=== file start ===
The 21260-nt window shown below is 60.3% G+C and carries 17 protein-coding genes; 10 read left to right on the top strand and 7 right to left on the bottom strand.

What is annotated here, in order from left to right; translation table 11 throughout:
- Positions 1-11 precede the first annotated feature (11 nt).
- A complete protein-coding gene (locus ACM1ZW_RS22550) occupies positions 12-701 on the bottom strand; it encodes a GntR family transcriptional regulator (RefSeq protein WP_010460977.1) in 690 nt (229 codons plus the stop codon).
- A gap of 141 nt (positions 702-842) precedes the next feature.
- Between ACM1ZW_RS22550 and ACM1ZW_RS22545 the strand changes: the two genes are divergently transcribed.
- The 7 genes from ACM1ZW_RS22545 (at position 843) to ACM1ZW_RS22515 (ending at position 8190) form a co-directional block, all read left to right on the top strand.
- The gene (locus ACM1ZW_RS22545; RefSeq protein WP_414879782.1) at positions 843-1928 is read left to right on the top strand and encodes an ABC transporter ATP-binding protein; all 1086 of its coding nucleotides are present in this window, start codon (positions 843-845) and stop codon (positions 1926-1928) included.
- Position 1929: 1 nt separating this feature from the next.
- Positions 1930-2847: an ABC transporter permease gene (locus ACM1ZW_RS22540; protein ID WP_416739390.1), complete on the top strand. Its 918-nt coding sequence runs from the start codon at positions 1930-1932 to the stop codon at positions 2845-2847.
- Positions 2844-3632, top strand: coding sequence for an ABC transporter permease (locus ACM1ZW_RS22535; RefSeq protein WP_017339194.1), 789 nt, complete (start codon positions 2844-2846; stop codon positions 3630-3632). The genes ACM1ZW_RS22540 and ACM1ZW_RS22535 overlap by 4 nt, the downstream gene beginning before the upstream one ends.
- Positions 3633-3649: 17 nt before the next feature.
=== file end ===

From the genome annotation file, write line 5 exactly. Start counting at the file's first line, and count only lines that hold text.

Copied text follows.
- A gap of 141 nt (positions 702-842) precedes the next feature.